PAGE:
10 Tips on using Google’s Universal Analytics

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If we don’t know where we’ve been, how will we know where to go? We love Google’s Universal Analytics (UA) because it’s giving us some insights we just weren’t getting before. So we set out to find some recent tips to help us – and you – understand the power of this new tool. Here’s the roundup.

1. Universal Analytics in Context

Rise Interactive’s One-Minute Explanation of Google’s Universal Analytics is a great introduction to the tool. It covers multi-platform tracking, the availability of more accurate data and the provision of analytics for mobile apps.


2. How to Set Up UA

Need to get started? Then SteamFeed has your back with a three part guide to setting up UA and beginning to extract useful data. Detailed explanations and screenshots make this a useful resource.

Key takeaway: using UA gives deeper insights into how you can improve your customers’ experience.


3. How UA Differs from the old GA

For a bit more depth, check out Koozai’s video post on Why You Need to Switch to Universal Analytics (don’t worry; there’s a transcript). It explains the different between the two analytics version and highlights some killer features of UA.

Key takeaway: you can integrate offline behavior into this online report, which is pretty nifty.

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4. Better Visualization

The Levers blog is in agreement that people should upgrade to Universal Analytics because of custom dimensions and metrics, forthcoming integration with new Google products, cross-domain tracking and more fine-grained data manipulation.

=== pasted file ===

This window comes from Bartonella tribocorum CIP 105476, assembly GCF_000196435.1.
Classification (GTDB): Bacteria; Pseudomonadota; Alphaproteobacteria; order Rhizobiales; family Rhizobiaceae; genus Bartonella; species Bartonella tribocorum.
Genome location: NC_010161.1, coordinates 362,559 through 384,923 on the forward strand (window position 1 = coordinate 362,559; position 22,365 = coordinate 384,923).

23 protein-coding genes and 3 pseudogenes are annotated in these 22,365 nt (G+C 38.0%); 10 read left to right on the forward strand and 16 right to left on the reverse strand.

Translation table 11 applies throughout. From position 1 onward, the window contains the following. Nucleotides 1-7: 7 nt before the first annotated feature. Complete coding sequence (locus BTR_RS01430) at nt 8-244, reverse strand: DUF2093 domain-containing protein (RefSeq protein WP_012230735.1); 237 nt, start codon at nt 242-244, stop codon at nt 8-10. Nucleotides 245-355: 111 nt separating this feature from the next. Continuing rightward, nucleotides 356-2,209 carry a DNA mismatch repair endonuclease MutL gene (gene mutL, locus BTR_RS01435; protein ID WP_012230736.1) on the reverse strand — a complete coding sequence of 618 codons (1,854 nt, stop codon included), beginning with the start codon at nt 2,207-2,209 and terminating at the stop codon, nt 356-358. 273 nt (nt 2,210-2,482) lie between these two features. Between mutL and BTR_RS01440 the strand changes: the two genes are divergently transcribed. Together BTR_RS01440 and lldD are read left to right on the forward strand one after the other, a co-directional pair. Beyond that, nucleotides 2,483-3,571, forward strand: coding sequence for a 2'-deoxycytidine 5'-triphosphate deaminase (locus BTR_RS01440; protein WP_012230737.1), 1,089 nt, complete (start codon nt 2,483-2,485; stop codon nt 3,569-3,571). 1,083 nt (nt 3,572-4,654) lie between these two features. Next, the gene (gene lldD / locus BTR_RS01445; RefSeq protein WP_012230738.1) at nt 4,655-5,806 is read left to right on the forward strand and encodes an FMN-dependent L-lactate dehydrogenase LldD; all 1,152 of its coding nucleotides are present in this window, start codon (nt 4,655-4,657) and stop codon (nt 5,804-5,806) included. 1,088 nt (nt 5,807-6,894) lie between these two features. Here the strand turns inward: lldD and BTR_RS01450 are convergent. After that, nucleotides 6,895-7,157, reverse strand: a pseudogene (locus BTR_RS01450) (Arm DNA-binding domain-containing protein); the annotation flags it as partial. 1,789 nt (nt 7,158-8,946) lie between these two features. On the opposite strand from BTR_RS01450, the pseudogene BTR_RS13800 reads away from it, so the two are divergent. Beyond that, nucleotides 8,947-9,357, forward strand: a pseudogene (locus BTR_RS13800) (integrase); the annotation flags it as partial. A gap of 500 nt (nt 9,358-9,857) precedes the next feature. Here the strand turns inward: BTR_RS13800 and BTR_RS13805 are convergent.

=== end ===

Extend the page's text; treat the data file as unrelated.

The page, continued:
Key takeaway: “a complete picture of the past is incredibly valuable when looking to the future”.


5. Extreme Customization – Part 1 – Link Tracking

Geek alert: Blast Analytics Marketing gives insight into link tracking with UA using hit callback functionality. It provides the code to help you track downloads, external links, telephone link clicks and more. No takeaways, but there’s a useful example of the data you get after implementing this code.


6. Extreme Customization – Part 2 – Optimizing Search

There’s more code in an article from Antezeta explaining how to improve search engine recognition in UA. It includes the code you need to do it, as well as a list of suggested search engines not included in the default Google set.

Key takeaway: implementing this will improve reporting of referral traffic and may also improve keyword data. See our recent post on ‘not provided’ keywords for more context on this.


7. What Do Users Do?

Another key feature of UA, says Jono Alderson, is the ability to track interactions for a single user. His Slideshare presentation shows how UA can help enhance decision marking in marketing.

Key takeaway: you can use real data for single users to help with marketing strategy and trend spotting.


8. Tracking Blog Performance

What if you’re using WordPress? Noel Tock highlights some custom metrics you can use to check out the performance of your blog posts and see how length, age and comments play a role.

Key takeaway: with the ability to add many more custom metrics why not see what you can learn about interaction on your blog?


9. UA in Action

Digitangle’s introduction to UA ends with some real life examples of how you can use the code for tracking. Our favorite bit? “Identify your fish”. In other words use information you already have to enable tracking by customer.


10. “Tracking the Untrackable”

Finally, Search Engine Watch gives some UA inspiration with 10 Google Analytics Custom Events That Track the Untrackable. This article gives you examples of the tracking code you need.

Key takeaway: “custom events require equal parts strategy and technical know-how long before any opportunities for analysis present themselves.”

Have you got any favorite UA tips to add to this list?

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